No. 5. Report of Bvt. Major Larkin Smith, Eighth U. S. Infantry, of the seizure of U. S. property at San Antonio, Tex.
CAMP SAN PEDRO, TEX., February 23, 1861.
COLONEL: In compliance with instructions that I should report such information as I possess on the subject of the events which transpired in San Antonio on the 16th instant, I have the honor to state as follows:
For several days previous to the 16th there were many rumors of the formation of forces to take possession of the public property at the depots. They were not generally credited until the 14th,when move reliable information was received that a strong force of citizens was collecting from the counties to the east and northeast. This was confirmed on the 15th, and it was generally understood that several hundred men would enter the city the next morning. The orders given to the guard were, that they should not resist a large organized force, but to preserve the public property form depredation by individuals or any mob, as usual. The troops, consisting of Company I of the First, and A of the Eighth Infantry, were to form at quarters and await further orders in case of the approach of any considerable force.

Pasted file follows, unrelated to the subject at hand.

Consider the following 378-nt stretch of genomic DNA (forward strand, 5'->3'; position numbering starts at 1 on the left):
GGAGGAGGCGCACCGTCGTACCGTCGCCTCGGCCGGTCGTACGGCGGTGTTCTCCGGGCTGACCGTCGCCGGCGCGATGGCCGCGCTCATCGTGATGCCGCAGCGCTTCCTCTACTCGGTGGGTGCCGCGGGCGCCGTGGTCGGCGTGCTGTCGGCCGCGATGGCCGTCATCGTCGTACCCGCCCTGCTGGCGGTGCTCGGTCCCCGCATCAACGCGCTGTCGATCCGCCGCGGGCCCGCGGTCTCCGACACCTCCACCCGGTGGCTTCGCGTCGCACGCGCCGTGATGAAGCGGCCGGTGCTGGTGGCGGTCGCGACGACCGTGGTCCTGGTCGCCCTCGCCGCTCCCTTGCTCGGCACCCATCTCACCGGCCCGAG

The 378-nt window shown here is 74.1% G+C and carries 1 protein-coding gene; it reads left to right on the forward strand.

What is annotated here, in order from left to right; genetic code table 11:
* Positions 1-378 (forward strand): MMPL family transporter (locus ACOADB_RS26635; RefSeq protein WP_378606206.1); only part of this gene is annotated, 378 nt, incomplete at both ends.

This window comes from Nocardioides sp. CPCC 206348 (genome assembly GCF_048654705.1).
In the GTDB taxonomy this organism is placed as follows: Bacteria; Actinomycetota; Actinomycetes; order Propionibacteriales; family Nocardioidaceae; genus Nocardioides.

At fifteen minutes of 4 o'clock on the morning of the 16th, I received a message from the officer of the day that a large armed force was entering the city. Repairing to my company quarters, a low, one story building, marked B on the accompanying plot,* situated in the yard used as a depot for ordnance, the men were formed, and ordered to remain at their quarters. I then proceeded to the Army offices in the building marked A, were officers were awaiting developments rather than orders, it being understood that no resistance would be made. A few minutes after, some eighty armed citizens took position across the street at the point C, and another party in the lot at H. Returning towards my company quarters, I found a strong party on the street leading to the plaza, some of them ascending the stairs to the second story of the ordnance building, D. Approaching them, I was accosted by two persons, who seemed surprised at being observed. One of them was announced as Colonel McCulloch. I informed him that the house on the corner was occupied by soldiers. He said he could not help that. I asked, "Perhaps you will tell me what you intend to do, " to which he replied that his force was in commanding positions, and would take possession of all the public property, after which, if anything was wanted, it would have to be asked of the commissioners, and that the persons of my men were secure, and would not be molested. During this conversation, he gave me to understand that the force on the east side of the river served to prevent my company and that of the First Infantry at F from uniting. In the mean time his people were mounting to the roof of the ordnance building, of the house adjoining on the south, and of the Masonic Hall at G. About one hour after this conversation, having heard that it was intended to demand the arms in the hands of our men, I sought Colonel McCulloch, and asked him if I had understood him rightly that the persons of the soldiers would not be molested. He answered, "Yes." I stated that they would consider their persons very much molested if their arms were interfered with. He replied, "That is a question for the commissioned